Volcano news & eruption updates: Barren Island
Barren Island volcano (Indian Ocean) activity update
A new eruption seems to have started. An ash plume rising to 20,000 ft (6 km) altitude and drifting 120 nautical miles to the SW was reported last night by VAAC Darwin. The aviation color code was raised to RED.
Sun, 17 Feb 2013, 14:5314:53 PM | BY: T
Thu, 15 Jan 2009, 22:43
Satellite imagery reported that during 7-8 and 10-11 January ash plumes from Barren Island were seen. ... read all
Fri, 21 Nov 2008, 20:22
A pilot reported a lava flow on Barren island on 17 November and also a ash plume was seen. ... read all
Thu, 6 Apr 2006, 08:41
Barren Island remains active. Pilots frequently observe ash plumes at around flight level 100. The volcano continues to emit small to moderate amounts of ash forming plumes travelling beneath 10-15000 ft (ca. 3-4,5 km a.s.l.) and extending for about 20 nm (30-35 km). -->More on Barren Island ... read all
Sun, 19 Mar 2006, 23:56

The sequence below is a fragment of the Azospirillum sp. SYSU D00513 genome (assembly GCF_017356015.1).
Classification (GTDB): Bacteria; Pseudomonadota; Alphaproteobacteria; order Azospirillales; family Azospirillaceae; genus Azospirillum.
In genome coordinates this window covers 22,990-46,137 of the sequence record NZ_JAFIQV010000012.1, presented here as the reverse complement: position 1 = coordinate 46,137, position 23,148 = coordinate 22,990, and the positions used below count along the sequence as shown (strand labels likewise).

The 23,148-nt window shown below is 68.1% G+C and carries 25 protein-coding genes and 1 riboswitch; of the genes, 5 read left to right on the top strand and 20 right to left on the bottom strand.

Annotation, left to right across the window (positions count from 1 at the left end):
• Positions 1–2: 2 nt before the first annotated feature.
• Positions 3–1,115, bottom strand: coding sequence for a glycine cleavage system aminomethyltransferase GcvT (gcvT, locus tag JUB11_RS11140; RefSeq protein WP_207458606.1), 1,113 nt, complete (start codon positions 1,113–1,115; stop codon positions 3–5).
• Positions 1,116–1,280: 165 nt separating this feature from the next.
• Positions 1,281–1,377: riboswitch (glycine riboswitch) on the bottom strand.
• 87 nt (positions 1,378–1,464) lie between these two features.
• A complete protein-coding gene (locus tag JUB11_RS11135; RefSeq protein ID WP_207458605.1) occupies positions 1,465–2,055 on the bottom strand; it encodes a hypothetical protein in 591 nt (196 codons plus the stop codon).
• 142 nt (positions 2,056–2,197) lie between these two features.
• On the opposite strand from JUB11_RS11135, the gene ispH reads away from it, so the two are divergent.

The volcano on Barren Island is still very active as news reports. The height of the cone has increased by about 50 metres during the past nine months since its eruption started last May. A team of scientists from India landed on the island to study the recent eruption. Lava flows have covered the entire north-western face of the island destroying the lone landing site. ->More on Barren Island ... read all
Background:Barren Island, a possession of India in the Andaman Sea about 135 km NE of Port Blair in the Andaman Islands, is the only historically active volcano along the N-S-trending volcanic arc extending between Sumatra and Burma (Myanmar). The 354-m-high island is the emergent summit of a volcano that rises from a depth of about 2250 m. The small, uninhabited 3-km-wide island contains a roughly 2-km-wide caldera with walls 250-350 m high. The caldera, which is open to the sea on the west, was created during a major explosive eruption in the late Pleistocene that produced pyroclastic-flow and -surge deposits. The morphology of a fresh pyroclastic cone that was constructed in the center of the caldera has varied during the course of historical eruptions. Lava flows fill much of the caldera floor and have reached the sea along the western coast during eruptions in the 19th century and more recently in 1991 and 1995.
Source: GVP, Smithsonian Institution